This research produced a number of recommendations, including the need for a GESI perspective in distributing research scholarships in any field, including GESI elements in calls for research proposals, for research teams to explain the GESI elements in their research plan, to the choice of the research team, and the need to award research leadership capable of producing superior research amid all the limitations.
The lack of women’s role in STEM was recognized by the Director of Learning and Student Affairs of the Ministry of Education and Culture, Aris Junaidi. Research in STEM is still dominated by men, which is why it is important to have female role models among STEM researchers. Additionally, the ministry is also promoting equality through many programs, including scholarships and research funding with a gender perspective through BRIN.
Responding to the speakers, CSIS Deputy Director Medelina K. Hendytio said that having a gender perspective is a form of partiality and response to the injustices experienced by women. However, it is difficult for every person in an organization to have this kind of partiality. It is important, therefore, to demonstrate the need and urgency of a gender perspective to an organization. Emphasis needs to be given for the understanding that gender perspective is important because it concerns the problems faced by half the population, thus applying this perspective in research will need to be increased.
Likewise, IBCWE founder Maya Juwita said that in the private sector, the prevailing keyword is how the issue will be useful for business. Research on economic empowerment and gender equality will be seen as attractive if it is packaged with an explanation about the effects and benefits for the business world. Meanwhile, Evi Sukmaningrum of PPH-PUK2IS Atmajaya said that COVID-19 compounded the injustices faced by women in academia. For this reason, apart from equal opportunities, it is necessary to see whether the existing facilities have accommodated women’s needs or not.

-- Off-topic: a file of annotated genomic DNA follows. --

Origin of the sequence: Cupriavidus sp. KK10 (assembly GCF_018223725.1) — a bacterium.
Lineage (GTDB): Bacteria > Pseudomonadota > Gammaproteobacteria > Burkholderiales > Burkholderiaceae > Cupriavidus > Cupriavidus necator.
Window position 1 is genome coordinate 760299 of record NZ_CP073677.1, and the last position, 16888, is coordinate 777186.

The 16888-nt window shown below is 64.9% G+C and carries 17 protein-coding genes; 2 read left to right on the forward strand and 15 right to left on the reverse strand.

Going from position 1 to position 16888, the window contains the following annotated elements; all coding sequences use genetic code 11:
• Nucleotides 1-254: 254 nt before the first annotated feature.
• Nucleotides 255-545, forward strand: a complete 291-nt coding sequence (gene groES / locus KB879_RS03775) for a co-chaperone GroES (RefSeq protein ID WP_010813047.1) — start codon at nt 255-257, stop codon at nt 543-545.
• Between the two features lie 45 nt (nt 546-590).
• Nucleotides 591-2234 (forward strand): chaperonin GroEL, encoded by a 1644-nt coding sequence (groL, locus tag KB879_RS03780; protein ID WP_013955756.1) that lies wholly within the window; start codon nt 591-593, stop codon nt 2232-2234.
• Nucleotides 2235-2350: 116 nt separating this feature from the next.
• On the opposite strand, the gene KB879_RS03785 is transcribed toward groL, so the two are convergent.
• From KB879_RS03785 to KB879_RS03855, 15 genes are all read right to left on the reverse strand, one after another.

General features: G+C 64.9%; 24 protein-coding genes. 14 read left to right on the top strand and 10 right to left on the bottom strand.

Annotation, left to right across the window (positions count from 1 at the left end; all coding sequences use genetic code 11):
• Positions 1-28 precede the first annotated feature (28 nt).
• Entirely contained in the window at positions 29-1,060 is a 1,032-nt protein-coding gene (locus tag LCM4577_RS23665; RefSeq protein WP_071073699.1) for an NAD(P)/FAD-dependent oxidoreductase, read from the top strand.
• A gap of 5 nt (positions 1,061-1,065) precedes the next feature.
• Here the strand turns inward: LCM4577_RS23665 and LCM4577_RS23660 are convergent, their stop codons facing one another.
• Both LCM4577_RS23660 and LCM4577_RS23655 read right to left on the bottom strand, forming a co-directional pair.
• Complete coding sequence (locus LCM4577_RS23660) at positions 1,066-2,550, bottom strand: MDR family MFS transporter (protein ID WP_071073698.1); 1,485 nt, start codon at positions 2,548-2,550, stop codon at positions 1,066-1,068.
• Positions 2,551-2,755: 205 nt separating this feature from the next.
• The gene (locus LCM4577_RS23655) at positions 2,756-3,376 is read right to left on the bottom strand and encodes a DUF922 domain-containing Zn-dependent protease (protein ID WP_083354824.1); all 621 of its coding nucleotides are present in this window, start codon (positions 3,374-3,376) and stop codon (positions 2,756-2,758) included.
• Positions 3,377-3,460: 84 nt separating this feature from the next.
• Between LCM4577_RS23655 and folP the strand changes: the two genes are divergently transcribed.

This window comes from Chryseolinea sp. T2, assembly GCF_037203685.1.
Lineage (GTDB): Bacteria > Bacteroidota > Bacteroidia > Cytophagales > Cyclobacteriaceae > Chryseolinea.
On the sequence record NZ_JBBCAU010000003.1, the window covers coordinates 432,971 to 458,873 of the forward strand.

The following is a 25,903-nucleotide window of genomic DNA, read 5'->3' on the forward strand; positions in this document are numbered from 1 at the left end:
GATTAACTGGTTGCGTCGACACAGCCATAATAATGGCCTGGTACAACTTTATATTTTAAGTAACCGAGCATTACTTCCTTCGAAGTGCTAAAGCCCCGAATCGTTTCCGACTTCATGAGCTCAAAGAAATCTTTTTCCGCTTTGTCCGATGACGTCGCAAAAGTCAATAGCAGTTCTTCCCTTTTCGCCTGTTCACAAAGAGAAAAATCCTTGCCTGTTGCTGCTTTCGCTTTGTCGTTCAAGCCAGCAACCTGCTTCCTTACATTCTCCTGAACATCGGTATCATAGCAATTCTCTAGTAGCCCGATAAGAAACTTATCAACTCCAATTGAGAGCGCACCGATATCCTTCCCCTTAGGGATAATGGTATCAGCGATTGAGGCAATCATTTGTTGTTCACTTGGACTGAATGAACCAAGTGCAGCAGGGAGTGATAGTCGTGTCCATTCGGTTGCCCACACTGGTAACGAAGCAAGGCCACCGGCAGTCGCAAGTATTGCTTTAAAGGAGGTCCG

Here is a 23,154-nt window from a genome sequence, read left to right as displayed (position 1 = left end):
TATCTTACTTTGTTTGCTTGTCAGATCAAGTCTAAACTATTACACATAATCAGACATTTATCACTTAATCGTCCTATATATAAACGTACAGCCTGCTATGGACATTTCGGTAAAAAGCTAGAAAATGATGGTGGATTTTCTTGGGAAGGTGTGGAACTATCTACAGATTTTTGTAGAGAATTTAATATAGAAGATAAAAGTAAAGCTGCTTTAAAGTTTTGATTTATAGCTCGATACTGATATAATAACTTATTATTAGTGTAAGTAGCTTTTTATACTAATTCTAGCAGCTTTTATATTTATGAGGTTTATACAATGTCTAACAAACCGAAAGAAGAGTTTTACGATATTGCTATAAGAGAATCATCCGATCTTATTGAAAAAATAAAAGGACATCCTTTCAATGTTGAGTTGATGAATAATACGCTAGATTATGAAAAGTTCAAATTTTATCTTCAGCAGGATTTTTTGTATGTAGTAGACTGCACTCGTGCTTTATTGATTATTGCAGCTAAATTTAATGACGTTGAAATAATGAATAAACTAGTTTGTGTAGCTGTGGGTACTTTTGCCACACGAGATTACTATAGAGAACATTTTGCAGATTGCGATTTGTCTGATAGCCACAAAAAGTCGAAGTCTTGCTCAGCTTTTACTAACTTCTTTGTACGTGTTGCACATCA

This KSIxChange discussion will be the beginning of KSI’s activity planning for 2021 as an effort in ensuring the sustainability of advocacy for mainstreaming of the GESI perspective in research and community service in Indonesia. This is in line with KSI’s key strategy, which is to position female researchers in strengthening the knowledge and innovation ecosystem to ensure that the government can produce more gender-sensitive policies.
KSIxChange is an interactive discussion initiated by the Knowledge Sector Initiative (KSI), a partnership between the Indonesian and Australian governments with funding from the Australian Department of Foreign Affairs and Trade (DFAT). KSIxChange, held at least once a month, aims to support the implementation of government programs through promoting public discourse based on the use of evidence in the policymaking process.